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Voicing concerns: the silent struggle for Siri accessibility on Apple Watch

The quest for inclusive voice control on the Apple Watch

Apple Watch showing Siri on the display

The Apple Watch, often regarded as a symbol of cutting-edge technology, pledges to bring the future to our wrists. Yet, for those with severe upper limb disabilities, this future comes with a caveat. The challenge? Siri’s accessibility—or the lack thereof.

Apple’s wizardry has made Siri smarter in recent times. With the voice assistant on your wrist, you can do everything from launching apps to replying to texts to setting alarms and reminders and much more. But waking Siri on the Apple Watch is a feat that remains out of reach for users with limited mobility.

Here’s an exploration of this issue and potential solutions.

Waking up Siri: a gesture too far

Despite Apple’s efforts to enhance Siri’s capabilities on the Watch, the brutal truth is that for users like myself, activating Siri on the Apple Watch remains an impossible task. The reliance on wrist movement to wake the screen before issuing a voice command erects an unintended barrier for those with limited mobility.

This lack of access has led me to give up on Apple’s wrist computer. I’ve owned an Apple Watch since the Series 3 in 2017, but due to the fact that without voice control it is little more than a metal and glass ornament strapped to my wrist I decided not to upgrade to the Apple Watch Ultra 2 when it was released.

Double Tap or double trouble?

Last autumn as part of watchOS 10 Apple brought Double Tap to the latest Apple Watch. The feature lets you tap your index finger and thumb together twice to perform common actions like answer a call, or reply to a message.

There was hope that the Double Tap feature, available on Apple Watch Series 9 and Apple Watch Ultra 2, could help with Siri activation by double tapping finger and thumb to wake the assistant . However, Double Tap not only doesn’t support Siri activation, it also falls short for people with limited mobility who find it impossible to use because of the same prerequisite of raising the wrist to wake the screen before activating the feature.

While some may praise Double Tap as an accessibility win, it remains inaccessible for paralysed individuals and those with severe muscle weakness, such as those dealing with muscular dystrophy or ALS. The need for alternative methods to trigger Siri without relying on wrist movement remains.

In my journey with the Apple Watch, documented over the past six years, attempts to activate Siri on the Apple Watch consistently highlight the unchanged landscape for those facing upper limb disabilities. Despite technological advancements like always on display, on-device processing of Siri requests, and blood oxygen monitoring, the core challenge remains unaddressed, hindering the full potential of the Apple Watch for some in the disability community.

The silent issue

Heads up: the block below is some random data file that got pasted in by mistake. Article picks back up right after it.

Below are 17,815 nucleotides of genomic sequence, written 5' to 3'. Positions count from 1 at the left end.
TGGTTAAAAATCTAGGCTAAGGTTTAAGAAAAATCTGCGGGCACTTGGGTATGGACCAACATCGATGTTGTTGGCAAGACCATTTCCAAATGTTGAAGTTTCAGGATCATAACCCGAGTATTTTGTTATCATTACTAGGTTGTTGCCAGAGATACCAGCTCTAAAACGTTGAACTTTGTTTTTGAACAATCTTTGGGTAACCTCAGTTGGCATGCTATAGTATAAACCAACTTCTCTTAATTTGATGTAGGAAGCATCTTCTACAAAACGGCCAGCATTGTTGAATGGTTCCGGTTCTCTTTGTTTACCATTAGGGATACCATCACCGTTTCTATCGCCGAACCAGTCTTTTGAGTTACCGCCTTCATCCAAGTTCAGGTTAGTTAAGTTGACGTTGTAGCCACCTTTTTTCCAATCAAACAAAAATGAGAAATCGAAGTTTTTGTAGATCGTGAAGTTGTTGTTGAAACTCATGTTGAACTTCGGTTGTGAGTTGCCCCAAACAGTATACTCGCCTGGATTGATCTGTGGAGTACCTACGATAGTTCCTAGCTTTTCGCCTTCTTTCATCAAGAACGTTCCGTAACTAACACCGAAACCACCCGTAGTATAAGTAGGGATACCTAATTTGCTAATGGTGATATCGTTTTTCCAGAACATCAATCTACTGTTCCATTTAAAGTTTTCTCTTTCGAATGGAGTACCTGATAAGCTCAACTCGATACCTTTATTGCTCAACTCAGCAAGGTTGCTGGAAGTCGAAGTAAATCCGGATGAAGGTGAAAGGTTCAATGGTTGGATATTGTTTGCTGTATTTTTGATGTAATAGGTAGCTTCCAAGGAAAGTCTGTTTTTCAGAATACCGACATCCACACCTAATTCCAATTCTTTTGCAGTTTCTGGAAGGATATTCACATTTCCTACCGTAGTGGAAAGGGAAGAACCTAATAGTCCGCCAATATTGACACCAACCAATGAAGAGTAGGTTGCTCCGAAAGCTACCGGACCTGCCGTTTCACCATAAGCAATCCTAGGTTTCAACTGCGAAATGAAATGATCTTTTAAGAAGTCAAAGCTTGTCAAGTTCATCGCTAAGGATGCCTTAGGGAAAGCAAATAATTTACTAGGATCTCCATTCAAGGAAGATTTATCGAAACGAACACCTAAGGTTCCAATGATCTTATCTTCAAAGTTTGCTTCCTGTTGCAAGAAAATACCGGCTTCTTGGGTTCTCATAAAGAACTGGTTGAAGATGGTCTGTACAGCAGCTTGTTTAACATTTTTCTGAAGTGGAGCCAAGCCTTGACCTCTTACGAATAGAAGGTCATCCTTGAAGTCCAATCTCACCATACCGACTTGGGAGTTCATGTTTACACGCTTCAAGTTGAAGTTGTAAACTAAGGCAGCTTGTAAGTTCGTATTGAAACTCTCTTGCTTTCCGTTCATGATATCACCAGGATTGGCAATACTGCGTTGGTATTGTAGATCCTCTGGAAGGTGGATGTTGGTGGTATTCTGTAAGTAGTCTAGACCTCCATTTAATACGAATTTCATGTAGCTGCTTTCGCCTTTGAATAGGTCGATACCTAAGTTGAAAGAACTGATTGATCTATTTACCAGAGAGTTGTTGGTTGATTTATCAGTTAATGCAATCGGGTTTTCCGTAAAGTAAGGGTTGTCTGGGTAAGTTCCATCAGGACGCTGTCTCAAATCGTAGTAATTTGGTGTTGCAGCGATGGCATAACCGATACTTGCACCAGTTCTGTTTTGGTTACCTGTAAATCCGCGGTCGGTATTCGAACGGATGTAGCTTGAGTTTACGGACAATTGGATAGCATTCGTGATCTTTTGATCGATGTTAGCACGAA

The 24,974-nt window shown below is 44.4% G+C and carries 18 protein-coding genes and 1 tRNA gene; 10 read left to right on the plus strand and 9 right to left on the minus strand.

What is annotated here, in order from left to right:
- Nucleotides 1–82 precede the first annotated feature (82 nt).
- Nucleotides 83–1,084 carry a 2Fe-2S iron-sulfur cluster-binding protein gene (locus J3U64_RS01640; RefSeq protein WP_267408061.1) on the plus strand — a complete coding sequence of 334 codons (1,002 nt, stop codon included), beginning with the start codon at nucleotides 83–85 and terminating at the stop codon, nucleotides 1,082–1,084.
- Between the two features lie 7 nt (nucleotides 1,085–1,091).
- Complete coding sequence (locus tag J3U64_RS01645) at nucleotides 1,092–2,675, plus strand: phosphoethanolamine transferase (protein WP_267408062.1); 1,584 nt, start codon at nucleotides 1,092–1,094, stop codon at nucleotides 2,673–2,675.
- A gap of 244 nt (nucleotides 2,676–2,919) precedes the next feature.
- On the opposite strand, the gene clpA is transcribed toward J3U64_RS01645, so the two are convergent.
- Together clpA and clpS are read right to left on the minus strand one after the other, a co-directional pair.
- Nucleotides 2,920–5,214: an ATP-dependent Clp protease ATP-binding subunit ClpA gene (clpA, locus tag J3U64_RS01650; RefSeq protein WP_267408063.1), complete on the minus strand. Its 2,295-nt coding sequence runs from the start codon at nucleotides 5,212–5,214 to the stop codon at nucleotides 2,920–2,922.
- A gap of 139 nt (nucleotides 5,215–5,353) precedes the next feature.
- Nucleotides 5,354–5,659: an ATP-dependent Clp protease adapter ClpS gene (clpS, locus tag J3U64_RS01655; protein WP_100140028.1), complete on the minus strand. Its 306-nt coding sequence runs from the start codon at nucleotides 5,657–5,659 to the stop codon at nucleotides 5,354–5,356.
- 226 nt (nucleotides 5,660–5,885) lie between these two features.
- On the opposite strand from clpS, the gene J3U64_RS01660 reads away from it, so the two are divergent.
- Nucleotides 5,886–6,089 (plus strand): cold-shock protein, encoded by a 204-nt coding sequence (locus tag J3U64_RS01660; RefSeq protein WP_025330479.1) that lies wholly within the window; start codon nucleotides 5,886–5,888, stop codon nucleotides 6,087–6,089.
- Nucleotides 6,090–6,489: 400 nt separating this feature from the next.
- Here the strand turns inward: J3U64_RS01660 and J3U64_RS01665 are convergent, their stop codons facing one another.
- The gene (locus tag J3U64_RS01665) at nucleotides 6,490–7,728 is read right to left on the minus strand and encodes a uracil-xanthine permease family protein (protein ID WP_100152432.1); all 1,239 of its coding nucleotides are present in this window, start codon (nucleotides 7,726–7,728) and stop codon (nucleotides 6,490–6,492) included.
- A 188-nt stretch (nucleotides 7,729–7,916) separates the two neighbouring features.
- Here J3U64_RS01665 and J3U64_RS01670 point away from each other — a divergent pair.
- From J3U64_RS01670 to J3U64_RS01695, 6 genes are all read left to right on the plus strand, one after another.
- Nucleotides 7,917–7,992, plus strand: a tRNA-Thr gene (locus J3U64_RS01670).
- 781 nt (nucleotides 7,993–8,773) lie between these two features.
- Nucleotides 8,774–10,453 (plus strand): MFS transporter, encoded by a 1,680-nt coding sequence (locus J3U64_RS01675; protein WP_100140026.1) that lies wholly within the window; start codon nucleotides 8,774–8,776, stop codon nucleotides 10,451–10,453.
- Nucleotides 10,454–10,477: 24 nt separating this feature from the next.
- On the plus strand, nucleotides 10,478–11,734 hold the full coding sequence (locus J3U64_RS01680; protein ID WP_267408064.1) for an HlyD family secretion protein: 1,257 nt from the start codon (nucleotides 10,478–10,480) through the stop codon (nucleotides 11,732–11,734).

The problem with Siri on the Apple Watch isn’t just its inaccessibility—it’s the lack of conversation about it. Many in the tech media fail to consider in their coverage of the Watch that it is one of the most inaccessible devices Apple produce. The release of the Apple Watch Series 9 and Apple Watch Ultra 2 last autumn, with Siri requests on device, has made the need for a more accessible Siri more pressing than ever.

Double tap of the Apple Watch a picture of a Apple Watch on the wrist with a hand and fingers about to double tap

A Siri that responds to accessible physical prompts

In an ideal scenario, Siri activation on the Apple Watch should transcend physical limitations. A first step could be implementing Double Tap without requiring raised wrist movement, providing a more accessible trigger for Siri activation. However, the ultimate goal, shared by many in the disability community, is an always-listening Siri on the Apple Watch, akin to the functionality on the iPhone and Mac.

Apple could also introduce an accessibility setting that allows users with extremely limited mobility to train the built-in motion sensor that activates Siri when a wrist is raised, enabling it to recognise even very subtle movements, unlike those typically used by Apple Watch users.

Balancing act: efficiency vs accessibility

While I don’t have inside information on Apple’s design decisions, one reason for Siri not always listening on certain devices, like on the Apple Watch, could be attributed to battery optimisation and resource management. Due to the limited battery of the Watch, in contrast to other Apple devices, the Siri detector operates only when the built-in motion sensors detect a raised wrist. Constantly listening for a wake word requires ongoing processing power, potentially draining the battery faster. In the case of devices with smaller batteries or those designed with a focus on energy efficiency, Apple will have prioritised preserving battery life over maintaining an always-listening feature.